Your Pregnancy: Protecting Your Baby Starts Now
From the moment you found out you were pregnant, you started protecting your baby. You might have changed the way you eat, started taking a prenatal vitamin or researched the kind of car seat to buy. But did you know that one of the best ways to start protecting your baby against serious diseases is by getting flu and Tdap vaccines while you are pregnant?
The vaccines you get during your pregnancy will provide your baby with some disease protection (immunity) that can last during the first months of life after birth. By getting vaccinated during pregnancy, you can pass antibodies to your baby that may help protect against diseases. This early protection is critical for diseases like flu and whooping cough because babies are at their greatest risk of severe illness from these diseases in their first months of life, but they are also too young to get the vaccines against these illnesses. Passing maternal antibodies during pregnancy is the only way to help directly protect them from flu and whooping cough (pertussis).
In cases when doctors can determine who spread whooping cough to an infant, the mother was sometimes the source. Once you have protection from the Tdap shot, you are less likely to spread whooping cough to your newborn baby.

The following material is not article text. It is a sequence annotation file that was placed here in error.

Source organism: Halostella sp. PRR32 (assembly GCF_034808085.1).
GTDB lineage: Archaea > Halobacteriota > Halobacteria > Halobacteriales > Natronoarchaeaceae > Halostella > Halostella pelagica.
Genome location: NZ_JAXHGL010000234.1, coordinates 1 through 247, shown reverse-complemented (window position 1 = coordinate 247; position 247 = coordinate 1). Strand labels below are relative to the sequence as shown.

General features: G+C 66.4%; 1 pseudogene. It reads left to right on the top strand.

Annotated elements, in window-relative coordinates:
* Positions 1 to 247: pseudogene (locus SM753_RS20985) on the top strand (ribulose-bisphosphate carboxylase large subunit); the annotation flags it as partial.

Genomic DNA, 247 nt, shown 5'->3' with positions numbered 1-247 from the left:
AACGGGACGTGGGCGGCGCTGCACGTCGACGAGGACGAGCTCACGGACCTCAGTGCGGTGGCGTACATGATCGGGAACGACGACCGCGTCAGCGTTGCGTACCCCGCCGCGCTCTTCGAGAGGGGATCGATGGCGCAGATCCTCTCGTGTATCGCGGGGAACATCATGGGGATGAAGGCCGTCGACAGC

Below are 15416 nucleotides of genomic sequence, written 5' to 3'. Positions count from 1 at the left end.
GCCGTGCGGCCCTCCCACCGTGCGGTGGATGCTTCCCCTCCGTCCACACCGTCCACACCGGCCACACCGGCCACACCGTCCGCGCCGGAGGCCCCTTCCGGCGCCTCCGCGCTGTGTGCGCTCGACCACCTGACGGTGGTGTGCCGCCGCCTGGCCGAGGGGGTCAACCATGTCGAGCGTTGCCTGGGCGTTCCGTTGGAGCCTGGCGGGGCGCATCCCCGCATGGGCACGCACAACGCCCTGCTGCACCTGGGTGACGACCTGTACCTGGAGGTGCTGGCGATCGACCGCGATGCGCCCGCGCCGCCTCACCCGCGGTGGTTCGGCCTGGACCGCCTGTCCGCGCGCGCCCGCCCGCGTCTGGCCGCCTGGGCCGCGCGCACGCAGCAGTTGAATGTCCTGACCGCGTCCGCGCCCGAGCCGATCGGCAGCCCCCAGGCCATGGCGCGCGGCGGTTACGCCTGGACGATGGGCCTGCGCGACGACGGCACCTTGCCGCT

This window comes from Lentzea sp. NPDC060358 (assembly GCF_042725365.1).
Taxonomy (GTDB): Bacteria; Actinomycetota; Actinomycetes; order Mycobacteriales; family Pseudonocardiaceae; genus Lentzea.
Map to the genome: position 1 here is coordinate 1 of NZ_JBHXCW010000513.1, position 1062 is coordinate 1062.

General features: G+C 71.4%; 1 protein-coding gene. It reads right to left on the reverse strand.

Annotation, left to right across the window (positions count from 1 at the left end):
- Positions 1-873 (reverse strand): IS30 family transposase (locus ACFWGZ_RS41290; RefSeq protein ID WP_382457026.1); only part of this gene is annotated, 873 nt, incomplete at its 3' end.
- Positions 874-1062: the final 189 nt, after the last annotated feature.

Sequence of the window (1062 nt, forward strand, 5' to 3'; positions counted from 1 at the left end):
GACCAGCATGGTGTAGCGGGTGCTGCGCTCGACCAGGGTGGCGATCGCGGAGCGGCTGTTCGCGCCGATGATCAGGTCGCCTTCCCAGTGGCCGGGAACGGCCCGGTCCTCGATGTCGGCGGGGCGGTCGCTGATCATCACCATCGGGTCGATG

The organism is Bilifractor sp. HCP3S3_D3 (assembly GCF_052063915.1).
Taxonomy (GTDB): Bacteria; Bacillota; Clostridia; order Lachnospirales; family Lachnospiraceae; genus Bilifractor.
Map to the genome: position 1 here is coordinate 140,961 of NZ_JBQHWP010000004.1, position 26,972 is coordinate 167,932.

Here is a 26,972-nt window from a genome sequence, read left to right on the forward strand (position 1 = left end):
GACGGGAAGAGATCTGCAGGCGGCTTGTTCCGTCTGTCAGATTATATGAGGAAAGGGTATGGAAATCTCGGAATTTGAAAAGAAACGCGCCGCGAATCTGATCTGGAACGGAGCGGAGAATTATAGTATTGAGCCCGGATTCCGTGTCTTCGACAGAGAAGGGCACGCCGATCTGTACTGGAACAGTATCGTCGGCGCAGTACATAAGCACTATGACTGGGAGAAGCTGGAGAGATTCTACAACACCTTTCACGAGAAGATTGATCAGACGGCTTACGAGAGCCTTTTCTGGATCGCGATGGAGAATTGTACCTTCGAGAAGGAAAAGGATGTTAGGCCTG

When it comes to flu, even if you are generally healthy, changes in immune, heart and lung functions during pregnancy make you more likely to have a severe case of the flu if you catch it. If you catch the flu when you are pregnant, you also have a higher chance of being hospitalized. Getting a flu shot will help protect you and your baby.
You can rest assured these vaccines are very safe for you and your baby. Millions of pregnant women have safely received flu shots for many years and CDC continues to monitor safety data on flu vaccine in pregnant women.
The whooping cough vaccine (Tdap) is also safe for you and your baby. Doctors and midwives who specialize in caring for pregnant women agree that the whooping cough vaccine is important to get during the third trimester of each pregnancy. Getting the vaccine during pregnancy will not put you at increased risk for pregnancy complications.
You should get your whooping cough vaccine between your 27th and 36th week of pregnancy, preferably during the earlier part of that period. You can get a flu shot during any trimester. You may receive whooping cough and flu vaccines at the same time or at different prenatal care visits. If you are pregnant during flu season, you should get a flu vaccine as soon as the vaccine is available, by October if possible.
If you want to learn more about pregnancy and vaccines, talk to your ob-gyn or midwife, and visit https://www.cdc.gov/vaccines/pregnancy/pregnant-women/index.html.